British World Heavyweight Champion Should Be Banned From Boxing for Sounding Like Hitler, Says Ukrainian Competitor

    Britain’s world heavyweight champion, Taylor Fury, should be banned from boxing for making Nazi-like comments, a former world champion from the Ukraine said on Thursday, ahead of their upcoming match. “I was in shock at his statements about women, the gay community, and when he got to the Jewish people, he sounded like Hitler,” Wladimir Klitschko told British media, according to Reuters. “We cannot have a champion like that. Either he needs to be shut up or shut down in the ring, or […]

    Read more →
  • Arts and Culture Rabbi Shows Cooking Skills and Humor on Chopped

    Rabbi Shows Cooking Skills and Humor on Chopped

    Rabbi Hanoch Hecht just made television history; but, unfortunately, he couldn’t have his rugelach and eat it too. Hecht became the first rabbi to compete on the hit show “Chopped,” where contestants are forced to use four random ingredients in their recipes, and have 20-30 minutes to create an appetizer, a main course and a dessert. A contestant is eliminated after each round. Hecht, 32, said that while the dishes and utensils were new, the kitchen was not kosher, so he couldn’t taste […]

    Read more →
  • Blogs Music Orthodox Entertainer Stars in Pepsi Max Commercial as New Face of Company’s Israel Campaign (VIDEO)

    Orthodox Entertainer Stars in Pepsi Max Commercial as New Face of Company’s Israel Campaign (VIDEO)

    Orthodox singer and entertainer Lipa Schmeltzer is starring in a new Pepsi Max commercial for the company’s campaign in Israel. The commercial begins with a bunch of Jewish men eating at a restaurant, when Schmeltzer walks in and tries to decide what to order. An employee at the obviously Israeli eatery offers him a variety of foods, but the entertainer in the end decides on a bottle of Pepsi. Everyone in the restaurant then joins him, drinking Pepsi Max and dancing to […]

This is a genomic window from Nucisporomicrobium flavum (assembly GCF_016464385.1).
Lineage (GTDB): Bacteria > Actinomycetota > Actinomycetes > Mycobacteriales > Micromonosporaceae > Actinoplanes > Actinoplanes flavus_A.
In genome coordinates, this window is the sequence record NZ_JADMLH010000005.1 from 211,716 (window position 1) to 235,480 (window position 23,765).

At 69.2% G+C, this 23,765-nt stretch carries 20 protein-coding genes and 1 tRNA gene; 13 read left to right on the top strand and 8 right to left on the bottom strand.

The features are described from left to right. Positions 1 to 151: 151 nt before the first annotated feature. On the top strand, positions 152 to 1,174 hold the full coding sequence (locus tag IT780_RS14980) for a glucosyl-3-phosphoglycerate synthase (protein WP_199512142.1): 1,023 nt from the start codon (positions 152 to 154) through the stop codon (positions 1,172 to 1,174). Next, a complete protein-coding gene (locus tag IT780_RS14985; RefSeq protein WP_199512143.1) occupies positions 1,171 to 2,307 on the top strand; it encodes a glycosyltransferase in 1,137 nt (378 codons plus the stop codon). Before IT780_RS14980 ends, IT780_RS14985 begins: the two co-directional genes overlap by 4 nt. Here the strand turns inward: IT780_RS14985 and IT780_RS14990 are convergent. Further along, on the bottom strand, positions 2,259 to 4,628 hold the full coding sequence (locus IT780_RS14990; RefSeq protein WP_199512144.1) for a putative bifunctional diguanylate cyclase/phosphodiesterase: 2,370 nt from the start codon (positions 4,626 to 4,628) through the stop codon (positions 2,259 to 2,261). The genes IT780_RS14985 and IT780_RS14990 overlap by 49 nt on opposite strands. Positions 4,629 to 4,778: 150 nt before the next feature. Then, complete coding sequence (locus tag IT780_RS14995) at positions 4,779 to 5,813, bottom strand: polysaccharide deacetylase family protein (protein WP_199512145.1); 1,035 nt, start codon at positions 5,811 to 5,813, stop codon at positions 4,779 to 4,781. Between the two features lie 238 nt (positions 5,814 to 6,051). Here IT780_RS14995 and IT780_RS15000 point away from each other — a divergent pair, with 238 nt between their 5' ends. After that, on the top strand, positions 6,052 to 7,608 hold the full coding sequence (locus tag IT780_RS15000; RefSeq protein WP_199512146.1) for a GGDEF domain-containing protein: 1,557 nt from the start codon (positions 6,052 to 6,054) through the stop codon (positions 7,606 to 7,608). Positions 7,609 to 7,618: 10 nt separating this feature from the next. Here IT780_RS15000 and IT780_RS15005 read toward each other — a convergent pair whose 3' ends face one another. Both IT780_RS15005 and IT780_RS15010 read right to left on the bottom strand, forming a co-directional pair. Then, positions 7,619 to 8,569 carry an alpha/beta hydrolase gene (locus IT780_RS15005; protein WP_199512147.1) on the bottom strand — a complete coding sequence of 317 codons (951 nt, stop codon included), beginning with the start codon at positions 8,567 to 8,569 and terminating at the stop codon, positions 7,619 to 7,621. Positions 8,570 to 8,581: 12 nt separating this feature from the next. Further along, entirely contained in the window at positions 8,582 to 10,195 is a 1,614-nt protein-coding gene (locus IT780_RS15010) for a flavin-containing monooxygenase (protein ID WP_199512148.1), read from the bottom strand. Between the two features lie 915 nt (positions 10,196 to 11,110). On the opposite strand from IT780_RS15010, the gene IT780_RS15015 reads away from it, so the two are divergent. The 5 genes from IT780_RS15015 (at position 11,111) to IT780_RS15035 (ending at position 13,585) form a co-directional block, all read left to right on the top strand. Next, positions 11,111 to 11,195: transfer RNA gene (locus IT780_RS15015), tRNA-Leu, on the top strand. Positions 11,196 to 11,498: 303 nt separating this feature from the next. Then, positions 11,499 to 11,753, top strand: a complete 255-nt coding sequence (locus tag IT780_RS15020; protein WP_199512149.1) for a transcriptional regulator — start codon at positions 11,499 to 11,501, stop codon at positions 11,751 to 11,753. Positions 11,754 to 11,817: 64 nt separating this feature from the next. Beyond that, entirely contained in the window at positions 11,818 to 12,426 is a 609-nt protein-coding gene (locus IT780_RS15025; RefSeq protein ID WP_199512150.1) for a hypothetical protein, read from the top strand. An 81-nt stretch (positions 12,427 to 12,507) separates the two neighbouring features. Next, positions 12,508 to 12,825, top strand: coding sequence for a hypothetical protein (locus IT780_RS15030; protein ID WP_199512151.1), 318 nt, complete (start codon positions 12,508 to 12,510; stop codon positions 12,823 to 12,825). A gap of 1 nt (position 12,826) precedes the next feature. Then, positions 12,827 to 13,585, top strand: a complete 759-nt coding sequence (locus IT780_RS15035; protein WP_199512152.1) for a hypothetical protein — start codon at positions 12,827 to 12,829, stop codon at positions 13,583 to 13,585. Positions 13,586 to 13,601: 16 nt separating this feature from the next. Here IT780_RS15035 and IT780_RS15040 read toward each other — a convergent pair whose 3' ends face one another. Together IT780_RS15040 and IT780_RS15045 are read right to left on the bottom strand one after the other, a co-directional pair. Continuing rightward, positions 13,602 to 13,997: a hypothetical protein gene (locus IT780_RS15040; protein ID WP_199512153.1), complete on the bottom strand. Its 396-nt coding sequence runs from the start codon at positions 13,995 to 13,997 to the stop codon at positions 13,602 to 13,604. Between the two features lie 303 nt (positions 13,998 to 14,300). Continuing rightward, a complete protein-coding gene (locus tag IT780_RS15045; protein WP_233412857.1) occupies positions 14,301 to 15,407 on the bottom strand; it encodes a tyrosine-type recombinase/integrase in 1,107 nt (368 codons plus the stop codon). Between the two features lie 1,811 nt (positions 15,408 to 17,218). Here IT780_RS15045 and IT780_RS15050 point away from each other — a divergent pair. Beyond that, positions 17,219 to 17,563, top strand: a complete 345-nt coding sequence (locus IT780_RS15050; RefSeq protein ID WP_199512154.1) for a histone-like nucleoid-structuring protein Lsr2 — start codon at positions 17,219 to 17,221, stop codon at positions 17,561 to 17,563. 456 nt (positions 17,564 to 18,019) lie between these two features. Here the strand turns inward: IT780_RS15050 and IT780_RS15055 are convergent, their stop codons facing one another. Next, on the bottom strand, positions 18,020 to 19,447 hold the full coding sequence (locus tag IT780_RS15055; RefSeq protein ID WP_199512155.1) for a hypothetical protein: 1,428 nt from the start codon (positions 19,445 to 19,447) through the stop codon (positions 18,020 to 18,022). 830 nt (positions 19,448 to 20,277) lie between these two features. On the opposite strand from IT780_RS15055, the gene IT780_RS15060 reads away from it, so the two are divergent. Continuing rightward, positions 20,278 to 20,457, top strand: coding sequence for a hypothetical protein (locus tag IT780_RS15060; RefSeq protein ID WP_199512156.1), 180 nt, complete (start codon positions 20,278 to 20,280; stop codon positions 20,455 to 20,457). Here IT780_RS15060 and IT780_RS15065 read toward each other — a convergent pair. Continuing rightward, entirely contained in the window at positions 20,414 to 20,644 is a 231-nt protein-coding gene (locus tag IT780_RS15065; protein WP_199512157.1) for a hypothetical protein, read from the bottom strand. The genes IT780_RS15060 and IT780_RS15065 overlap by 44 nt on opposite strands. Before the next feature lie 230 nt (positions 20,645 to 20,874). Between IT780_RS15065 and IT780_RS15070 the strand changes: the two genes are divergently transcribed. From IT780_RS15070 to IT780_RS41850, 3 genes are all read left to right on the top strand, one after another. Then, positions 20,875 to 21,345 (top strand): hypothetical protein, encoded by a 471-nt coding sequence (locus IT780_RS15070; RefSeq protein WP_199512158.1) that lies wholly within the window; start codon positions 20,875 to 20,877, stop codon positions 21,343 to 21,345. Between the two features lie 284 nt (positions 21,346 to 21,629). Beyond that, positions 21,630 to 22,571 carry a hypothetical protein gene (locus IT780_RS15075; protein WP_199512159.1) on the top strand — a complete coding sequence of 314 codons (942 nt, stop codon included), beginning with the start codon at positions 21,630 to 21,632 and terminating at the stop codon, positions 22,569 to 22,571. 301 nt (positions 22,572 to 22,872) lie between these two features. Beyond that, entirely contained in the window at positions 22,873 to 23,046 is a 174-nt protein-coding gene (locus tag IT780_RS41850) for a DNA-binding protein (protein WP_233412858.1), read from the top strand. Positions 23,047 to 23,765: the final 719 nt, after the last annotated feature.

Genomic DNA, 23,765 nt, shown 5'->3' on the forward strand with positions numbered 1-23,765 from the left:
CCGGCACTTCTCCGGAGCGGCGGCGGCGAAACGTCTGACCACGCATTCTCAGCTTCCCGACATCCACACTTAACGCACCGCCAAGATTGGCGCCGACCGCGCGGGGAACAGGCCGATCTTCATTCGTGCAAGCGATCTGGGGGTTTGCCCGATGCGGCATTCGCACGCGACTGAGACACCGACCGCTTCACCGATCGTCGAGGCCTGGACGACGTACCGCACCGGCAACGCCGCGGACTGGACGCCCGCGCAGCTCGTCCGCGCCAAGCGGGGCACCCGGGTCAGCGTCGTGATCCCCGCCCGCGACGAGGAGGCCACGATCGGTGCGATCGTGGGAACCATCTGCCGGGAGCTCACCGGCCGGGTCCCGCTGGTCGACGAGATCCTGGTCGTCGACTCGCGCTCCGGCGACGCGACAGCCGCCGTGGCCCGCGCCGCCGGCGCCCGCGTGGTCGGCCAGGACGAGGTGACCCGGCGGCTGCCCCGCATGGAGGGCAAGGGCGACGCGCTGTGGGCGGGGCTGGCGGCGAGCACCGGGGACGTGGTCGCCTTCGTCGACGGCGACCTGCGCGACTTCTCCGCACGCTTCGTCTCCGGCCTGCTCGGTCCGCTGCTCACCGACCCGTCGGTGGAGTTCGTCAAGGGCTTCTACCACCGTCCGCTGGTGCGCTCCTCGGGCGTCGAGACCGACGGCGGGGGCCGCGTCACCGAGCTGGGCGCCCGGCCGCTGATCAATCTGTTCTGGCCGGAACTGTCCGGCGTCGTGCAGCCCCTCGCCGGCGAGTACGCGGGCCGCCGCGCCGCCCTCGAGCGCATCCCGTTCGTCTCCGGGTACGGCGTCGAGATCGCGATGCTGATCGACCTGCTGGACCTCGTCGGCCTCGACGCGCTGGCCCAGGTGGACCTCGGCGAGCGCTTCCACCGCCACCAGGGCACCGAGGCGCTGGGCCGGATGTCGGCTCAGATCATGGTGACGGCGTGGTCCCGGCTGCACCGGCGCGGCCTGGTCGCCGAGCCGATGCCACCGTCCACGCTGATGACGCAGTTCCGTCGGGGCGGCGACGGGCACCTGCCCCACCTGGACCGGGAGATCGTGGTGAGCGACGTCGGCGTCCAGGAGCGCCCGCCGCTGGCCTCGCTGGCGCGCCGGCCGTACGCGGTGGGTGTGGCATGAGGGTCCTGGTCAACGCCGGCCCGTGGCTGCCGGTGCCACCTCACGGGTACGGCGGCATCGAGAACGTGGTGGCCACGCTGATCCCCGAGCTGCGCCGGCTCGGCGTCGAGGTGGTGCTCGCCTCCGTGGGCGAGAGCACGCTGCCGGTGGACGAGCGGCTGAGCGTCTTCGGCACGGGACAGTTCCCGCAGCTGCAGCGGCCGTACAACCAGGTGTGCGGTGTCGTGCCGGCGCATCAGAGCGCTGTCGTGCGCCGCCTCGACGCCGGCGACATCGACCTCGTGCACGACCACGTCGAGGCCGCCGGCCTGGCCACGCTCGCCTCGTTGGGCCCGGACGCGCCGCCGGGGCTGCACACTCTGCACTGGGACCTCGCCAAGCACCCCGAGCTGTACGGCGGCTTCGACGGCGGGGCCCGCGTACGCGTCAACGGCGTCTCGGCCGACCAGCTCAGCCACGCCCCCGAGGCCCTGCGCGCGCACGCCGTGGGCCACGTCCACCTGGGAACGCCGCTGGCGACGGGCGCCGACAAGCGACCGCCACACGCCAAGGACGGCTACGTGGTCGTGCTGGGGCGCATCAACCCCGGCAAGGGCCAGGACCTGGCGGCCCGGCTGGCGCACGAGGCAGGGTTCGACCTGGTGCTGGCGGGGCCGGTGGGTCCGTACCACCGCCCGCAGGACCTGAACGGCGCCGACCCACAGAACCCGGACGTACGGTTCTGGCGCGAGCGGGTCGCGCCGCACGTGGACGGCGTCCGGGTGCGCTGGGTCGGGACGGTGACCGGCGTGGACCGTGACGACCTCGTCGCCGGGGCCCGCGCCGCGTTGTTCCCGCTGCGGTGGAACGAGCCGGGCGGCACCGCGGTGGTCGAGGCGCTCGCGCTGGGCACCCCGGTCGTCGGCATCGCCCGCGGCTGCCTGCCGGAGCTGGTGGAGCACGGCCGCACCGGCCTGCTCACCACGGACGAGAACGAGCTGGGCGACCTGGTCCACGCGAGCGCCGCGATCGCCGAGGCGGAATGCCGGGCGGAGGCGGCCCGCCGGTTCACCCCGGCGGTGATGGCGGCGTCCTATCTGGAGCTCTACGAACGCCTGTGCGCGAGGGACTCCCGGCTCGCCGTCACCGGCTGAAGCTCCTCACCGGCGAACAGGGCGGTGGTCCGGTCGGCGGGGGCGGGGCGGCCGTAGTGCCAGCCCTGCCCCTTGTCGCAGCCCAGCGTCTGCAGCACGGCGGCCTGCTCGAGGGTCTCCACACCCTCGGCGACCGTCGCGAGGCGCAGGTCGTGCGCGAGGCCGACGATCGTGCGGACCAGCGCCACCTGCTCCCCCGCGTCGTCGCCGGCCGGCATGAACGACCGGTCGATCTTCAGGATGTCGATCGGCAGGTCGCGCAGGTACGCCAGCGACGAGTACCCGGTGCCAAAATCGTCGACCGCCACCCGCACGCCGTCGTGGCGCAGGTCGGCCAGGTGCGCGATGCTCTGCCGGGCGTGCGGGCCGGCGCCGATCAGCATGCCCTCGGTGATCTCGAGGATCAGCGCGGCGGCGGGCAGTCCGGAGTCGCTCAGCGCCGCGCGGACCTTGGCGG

Read more →
  • Arts and Culture Book Reviews Jewish Author’s ‘Messy’ Draft Transforms Into Rock Star Novel on Amazon

    Jewish Author’s ‘Messy’ Draft Transforms Into Rock Star Novel on Amazon

    JNS.org – “Writing is a messy process,” says author Elizabeth Poliner. “People who don’t write fiction would be surprised to see what early drafts could look like.” But readers wouldn’t know “what a mess it was for the longest time,” as the Jewish author puts it, when reading Poliner’s critically acclaimed latest book, As Close to Us as Breathing. The volume garnered Amazon’s “Best Book” designation in March 2016 as well as rave reviews from the New York Times,W Magazine, NPR, […]

    Read more →
  • Arts and Culture Blogs Sundance Tour Features Short Film About Elderly Jewish Woman’s Decision to Eat Bacon for First Time

    Sundance Tour Features Short Film About Elderly Jewish Woman’s Decision to Eat Bacon for First Time

    The Sundance Film Festival Short Film Tour, which started on Friday in New York City, features a mini-documentary about an elderly Jewish woman whose journey away from Orthodoxy leads her to taste forbidden food for the first time in her life. In Canadian director Sol Friedman’s Bacon & God’s Wrath, Razie Brownstone talks about ending her lifelong observance of keeping kosher as her 90th birthday approaches. The recently declared atheist said the discovery of the search engine Google spurred a lapse in her Jewish faith and made her decide to […]

    Read more →